Tag Archives: spelling

Global English?

This article originally appeared on the blog of ACES: The Society for Editing.

English is not one language and never has been. Even Old English had different dialects. Global English is a family of varieties, mostly mutually comprehensible but loaded with traps and surprises. And even when you can easily understand English from another part of the world, you will most likely recognize that it’s from somewhere you aren’t… and you’ll eventually get confused by something.

All of that shouldn’t be a surprise to anyone, but some people seem to think it’s possible to produce a neutral, non-regional, truly global English. I will grant that it’s possible to produce an English that seems at least slightly foreign to anyone anywhere – the famous “mid-Atlantic” English you hear in some movies is a spoken version – but it is not possible to produce a variety of English that is taken as unremarkably local by every English speaker everywhere. There are several reasons for this.


The most obvious difference is in pronunciation. Get someone from Kalgoorlie, Western Australia, someone from Tuscaloosa, Alabama, and someone from Newcastle upon Tyne, England, to have a pleasant chat and see if they can understand each other at all. 

Pronunciation is less of an issue when dealing with the written word – you probably won’t have a person from Buffalo writing “hot” and a person from Toronto thinking it’s “hat,” as you may when it’s spoken. But text is, in fundamental ways, a representation of the spoken word, and it often relies on reference to the spoken word. 

Not just jokes but advertisements and catchphrases rely on rhymes and wordplays that are particular to just some varieties of English – “caught” and “court” sounding the same, or “quarter” and “border” rhyming for instance. These differences also help ensure the impossibility of English spelling reform: you can’t make a phonetic spelling of one variety of English that won’t be incomprehensible to users of many other varieties.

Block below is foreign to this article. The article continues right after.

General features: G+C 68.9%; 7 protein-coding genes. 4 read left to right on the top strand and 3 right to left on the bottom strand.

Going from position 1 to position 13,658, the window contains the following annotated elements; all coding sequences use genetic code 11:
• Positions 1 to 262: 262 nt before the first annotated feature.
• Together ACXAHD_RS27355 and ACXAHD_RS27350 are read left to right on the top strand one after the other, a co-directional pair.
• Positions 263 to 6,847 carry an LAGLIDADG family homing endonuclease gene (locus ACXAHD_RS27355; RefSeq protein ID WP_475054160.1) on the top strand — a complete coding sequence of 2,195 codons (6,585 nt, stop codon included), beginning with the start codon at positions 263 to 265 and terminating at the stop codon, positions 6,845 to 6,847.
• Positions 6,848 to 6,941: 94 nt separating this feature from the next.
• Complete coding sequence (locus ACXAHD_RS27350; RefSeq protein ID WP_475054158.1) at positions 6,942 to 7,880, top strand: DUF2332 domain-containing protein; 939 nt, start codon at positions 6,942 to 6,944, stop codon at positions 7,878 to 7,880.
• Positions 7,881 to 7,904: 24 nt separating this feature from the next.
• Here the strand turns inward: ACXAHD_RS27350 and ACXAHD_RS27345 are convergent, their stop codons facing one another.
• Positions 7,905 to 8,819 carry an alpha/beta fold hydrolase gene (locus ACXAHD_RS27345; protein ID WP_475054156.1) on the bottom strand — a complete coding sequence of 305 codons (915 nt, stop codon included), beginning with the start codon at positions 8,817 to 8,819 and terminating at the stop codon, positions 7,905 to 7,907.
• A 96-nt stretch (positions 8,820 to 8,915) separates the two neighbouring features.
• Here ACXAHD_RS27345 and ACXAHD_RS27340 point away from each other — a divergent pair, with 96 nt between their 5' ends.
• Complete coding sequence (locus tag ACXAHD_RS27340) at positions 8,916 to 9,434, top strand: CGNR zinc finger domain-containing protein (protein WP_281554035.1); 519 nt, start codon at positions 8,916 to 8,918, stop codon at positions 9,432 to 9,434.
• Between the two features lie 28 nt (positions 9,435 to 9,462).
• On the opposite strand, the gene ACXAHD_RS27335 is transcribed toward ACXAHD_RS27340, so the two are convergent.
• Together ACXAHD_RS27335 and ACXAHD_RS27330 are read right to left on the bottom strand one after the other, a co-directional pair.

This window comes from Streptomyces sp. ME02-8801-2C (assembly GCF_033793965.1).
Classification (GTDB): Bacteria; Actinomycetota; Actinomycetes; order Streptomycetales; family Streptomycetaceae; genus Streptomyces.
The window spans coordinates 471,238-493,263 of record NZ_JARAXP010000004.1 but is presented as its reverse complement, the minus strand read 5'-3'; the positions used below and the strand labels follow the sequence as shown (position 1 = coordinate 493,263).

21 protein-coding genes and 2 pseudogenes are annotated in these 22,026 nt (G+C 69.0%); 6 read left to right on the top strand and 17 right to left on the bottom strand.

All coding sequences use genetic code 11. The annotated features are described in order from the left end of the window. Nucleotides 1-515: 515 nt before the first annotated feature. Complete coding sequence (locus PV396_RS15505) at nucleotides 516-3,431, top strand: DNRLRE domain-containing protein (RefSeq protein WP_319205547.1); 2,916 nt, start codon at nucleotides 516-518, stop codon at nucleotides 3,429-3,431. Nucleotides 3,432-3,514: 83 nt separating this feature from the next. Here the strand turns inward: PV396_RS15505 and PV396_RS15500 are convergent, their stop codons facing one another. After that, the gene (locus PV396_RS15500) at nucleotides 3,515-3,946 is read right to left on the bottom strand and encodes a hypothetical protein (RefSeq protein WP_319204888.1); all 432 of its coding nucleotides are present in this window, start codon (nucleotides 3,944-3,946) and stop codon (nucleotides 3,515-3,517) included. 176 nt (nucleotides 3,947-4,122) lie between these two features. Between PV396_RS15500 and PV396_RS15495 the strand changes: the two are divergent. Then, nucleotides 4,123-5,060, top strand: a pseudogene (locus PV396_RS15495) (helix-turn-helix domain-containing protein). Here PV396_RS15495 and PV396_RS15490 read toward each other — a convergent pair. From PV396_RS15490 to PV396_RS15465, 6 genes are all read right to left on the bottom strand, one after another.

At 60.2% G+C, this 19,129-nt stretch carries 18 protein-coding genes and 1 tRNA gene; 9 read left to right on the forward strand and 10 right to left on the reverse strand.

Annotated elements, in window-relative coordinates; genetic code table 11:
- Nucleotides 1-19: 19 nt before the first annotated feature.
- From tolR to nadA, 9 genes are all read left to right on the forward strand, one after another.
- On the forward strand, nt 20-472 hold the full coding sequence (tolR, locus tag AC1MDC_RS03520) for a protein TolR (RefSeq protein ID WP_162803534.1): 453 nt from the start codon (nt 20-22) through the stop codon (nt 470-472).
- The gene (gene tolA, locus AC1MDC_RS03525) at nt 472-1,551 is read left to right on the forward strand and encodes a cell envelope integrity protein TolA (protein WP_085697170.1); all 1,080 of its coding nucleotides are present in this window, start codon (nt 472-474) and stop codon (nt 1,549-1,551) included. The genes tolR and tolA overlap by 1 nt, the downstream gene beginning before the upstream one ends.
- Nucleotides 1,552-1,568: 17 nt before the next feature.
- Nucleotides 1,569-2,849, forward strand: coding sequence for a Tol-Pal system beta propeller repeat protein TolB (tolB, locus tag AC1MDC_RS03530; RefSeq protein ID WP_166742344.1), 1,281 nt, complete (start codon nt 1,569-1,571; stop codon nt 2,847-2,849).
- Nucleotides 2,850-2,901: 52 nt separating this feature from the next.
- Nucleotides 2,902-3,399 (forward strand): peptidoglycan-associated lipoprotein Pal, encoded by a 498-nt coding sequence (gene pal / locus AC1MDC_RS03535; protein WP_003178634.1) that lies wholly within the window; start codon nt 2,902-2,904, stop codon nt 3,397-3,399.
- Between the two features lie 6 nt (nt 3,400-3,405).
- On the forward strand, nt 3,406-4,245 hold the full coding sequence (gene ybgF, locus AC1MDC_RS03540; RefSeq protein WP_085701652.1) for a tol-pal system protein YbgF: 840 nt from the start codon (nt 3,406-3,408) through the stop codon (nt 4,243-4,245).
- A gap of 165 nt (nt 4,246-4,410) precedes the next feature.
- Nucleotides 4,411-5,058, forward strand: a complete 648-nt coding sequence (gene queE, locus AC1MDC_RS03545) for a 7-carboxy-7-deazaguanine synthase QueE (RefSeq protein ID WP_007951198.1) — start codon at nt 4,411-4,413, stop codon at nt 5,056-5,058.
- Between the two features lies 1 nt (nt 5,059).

Not that English spelling is the same everywhere of course. Canadians are used to American-style spellings but can be very patriotic about colour and centre in some contexts; if a Canadian book expects a largely American audience, however, you can count on those Canadian spellings to alienate them. And on the other hand, if you just go with British-style spellings in Canada, you’ll soon realise it doesn’t always suit. And there are more striking differences, such as gaol versus jail, oestrogen versus estrogen, and arse versus ass – though that last case is arguably a difference of which word is used, not just which spelling.

Same thing, different word

There are many, many things that have different names in different countries. It’s well known that British cars have boots and bonnets instead of trunks and hoods and that a British lorry is an American truck (of a specific kind); it’s generally famous that what Americans call a barbecue Australians call a barbie. Fewer people will know that South Africans call the same thing a braai, or that instead of saying bro or buddy they say boet (which sounds like “boot”) – while in India, they say yaar.